The U.K. Times Online, attributing the story to “Western military officials,” alleges the Italians were paying the Taliban to keep them quiet, and not telling a French unit relieving them of the arrangement, Shortly after the relief, 10 French troops were killed in a major ambush.
Italy and France denies the allegations, but The Times goes further, receiving confirmation from Afghan officials as well as a Taliban commander:
Mohammed Ishmayel, a Taleban commander, said that a deal was struck last year so that Italian forces in the Sarobi area, east of Kabul, were not attacked by local insurgents …. Mr Ishmayel said that under the deal it was agreed that “neither side should attack one another. That is why we were informed at that time, that we should not attack the Nato troops.” The insurgents were not informed when the Italian forces left the area and assumed they had broken the deal. Afghan officials also said they were aware of the practice by Italian forces in other areas of Afghanistan.
Now, buried in this story from Agence France-Presse, a “Western military source” says Canada (among others) have been doing the same thing:
…. according to a number of Western and Afghan officers, all speaking on condition of anonymity, the politically sensitive practice is fairly widespread among NATO forces in Afghanistan.
One Western military source told of payments made by Canadian soldiers stationed in the violent southern province of Kandahar, while another officer spoke of similar practices by the German army in northern Kunduz.
“I can tell you that lots of countries under the NATO umbrella operating out in rural parts of Afghanistan do pay the militants for not attacking them,” the senior Afghan official said.
He added that it “seems to be the practice with military forces from some NATO countries, excluding the US forces under NATO, the British forces and the whole coalition forces” under the US-led “Operation Enduring Freedom“.
“I think more than 50 percent of NATO forces deployed in rural Afghanistan have such deals or at least have struck such deals” to ensure peace, the official said.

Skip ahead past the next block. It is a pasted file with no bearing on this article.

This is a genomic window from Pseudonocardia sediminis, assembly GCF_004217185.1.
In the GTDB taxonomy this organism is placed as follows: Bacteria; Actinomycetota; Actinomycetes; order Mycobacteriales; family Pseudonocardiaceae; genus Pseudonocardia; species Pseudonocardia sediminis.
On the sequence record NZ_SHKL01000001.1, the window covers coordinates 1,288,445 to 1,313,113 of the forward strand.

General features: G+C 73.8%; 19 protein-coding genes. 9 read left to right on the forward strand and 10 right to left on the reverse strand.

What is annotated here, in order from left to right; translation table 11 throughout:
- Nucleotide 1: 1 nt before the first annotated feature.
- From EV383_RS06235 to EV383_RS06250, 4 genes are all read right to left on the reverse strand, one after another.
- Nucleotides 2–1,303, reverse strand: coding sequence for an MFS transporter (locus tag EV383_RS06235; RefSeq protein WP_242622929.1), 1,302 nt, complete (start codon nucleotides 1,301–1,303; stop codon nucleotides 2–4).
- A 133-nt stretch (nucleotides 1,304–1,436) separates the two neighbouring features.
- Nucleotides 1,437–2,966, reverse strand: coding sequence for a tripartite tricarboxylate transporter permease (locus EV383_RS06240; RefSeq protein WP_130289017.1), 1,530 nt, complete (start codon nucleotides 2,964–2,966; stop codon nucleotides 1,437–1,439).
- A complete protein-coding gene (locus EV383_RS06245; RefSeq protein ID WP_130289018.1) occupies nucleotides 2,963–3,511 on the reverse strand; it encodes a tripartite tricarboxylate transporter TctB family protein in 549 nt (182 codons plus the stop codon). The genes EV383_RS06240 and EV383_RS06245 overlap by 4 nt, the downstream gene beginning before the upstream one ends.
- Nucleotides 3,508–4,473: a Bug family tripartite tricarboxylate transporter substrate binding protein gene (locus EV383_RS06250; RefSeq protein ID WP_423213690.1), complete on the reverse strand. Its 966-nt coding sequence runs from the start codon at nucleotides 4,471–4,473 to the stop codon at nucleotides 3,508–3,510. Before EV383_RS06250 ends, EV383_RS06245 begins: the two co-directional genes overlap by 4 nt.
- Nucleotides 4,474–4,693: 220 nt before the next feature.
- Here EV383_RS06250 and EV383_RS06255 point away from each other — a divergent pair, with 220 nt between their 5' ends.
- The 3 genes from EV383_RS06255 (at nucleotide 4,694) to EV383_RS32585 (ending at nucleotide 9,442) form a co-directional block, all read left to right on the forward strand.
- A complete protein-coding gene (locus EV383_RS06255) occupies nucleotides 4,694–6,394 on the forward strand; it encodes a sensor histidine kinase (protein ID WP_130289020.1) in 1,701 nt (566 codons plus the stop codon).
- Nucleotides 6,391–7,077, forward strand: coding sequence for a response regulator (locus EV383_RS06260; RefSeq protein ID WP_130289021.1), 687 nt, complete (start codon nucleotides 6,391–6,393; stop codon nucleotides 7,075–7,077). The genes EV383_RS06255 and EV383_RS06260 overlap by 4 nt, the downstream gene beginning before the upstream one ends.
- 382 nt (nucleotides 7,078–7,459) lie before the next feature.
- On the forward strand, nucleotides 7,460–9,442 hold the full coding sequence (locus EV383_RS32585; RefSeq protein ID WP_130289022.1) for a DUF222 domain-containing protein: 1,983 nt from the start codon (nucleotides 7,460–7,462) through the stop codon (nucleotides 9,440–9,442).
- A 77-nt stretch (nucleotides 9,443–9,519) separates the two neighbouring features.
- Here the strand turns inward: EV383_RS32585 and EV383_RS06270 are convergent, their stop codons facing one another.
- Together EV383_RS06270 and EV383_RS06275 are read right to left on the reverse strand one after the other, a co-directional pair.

He said he did not want to say precisely how many but one Western officer said: “As it’s not very positive and not officially recognised, it’s never spoken about openly. It’s a bit shameful.
“Consequently, it’s sometimes not communicated properly between the old unit and the new unit that comes in to relieve them,” which may have happened between the Italians and the French.
A spokesperson with Canada’s Expeditionary Forces Command (CEFCOM) denies such payments, bringing up a good point:
“I haven’t heard of any type of payment that would be done by our troops in order to remain protected,” said Lt.-Col. Chris Lemay, a spokesperson with the Canadian Expeditionary Forces Command. “With the number of casualties we’ve been getting, had we paid these guys they wouldn’t be holding up their end of their bargain.”
The best summary of why the “bribe the tribes” approach can’t work in the long run in Afghanistan (compared to how it seemed to work in Iraq) comes from Nathan Hodge over at Wired.com’s Danger Room blog:
…. the biggest flaw in the “bribe the Taliban” argument: What happens when you stop paying?
Once again, the Iraq example is instructive. Responsibility for paying Sunni tribal militias, referred to by the U.S. military as the Sons of Iraq (SoI), was handed over to the government of Iraq, and a certain number of SoI were eventually supposed to be absorbed into Iraq’s security forces. But not all has gone to plan: Earlier this year, fighting erupted in Baghdad after the arrest of Adel Mashadani, a Sunni militia leader and key figure in the “Awakening” movement. As the central government moved to disarm and disband Awakening councils, it prompted concern about a renewed violence in Iraq as U.S. troops packed up for withdrawal.
And Afghanistan presents a much more difficult case. Iraq’s central government can count on a decent stream of revenue; Afghanistan’s government is pretty much broke. Bribery may work to a point, but it seems highly unlikely that Kabul could keep its internal opponents on the payroll when its operating budget is largely drawn from foreign aid and it can barely cover the cost of maintaining its army and police.
Makes sense to me.
Update (1): This, from the Canadian Press:
Task Force Kandahar spokesperson Maj. Mario Couture says an Agence France-Presse report that alleges Canadian soldiers tried to buy off insurgents is “totally baseless” …. Couture says Canadian soldiers do pay out sums to Afghans who agree to hand in their weapons, while offering others paid work to encourage them to turn their backs on the Taliban …. Defence Minister Peter MacKay, speaking in St. John’s, said it was the first he was hearing of the report and described it as likely “Taliban propaganda.”
UPDATE (2): So, could the story be Taliban propaganda?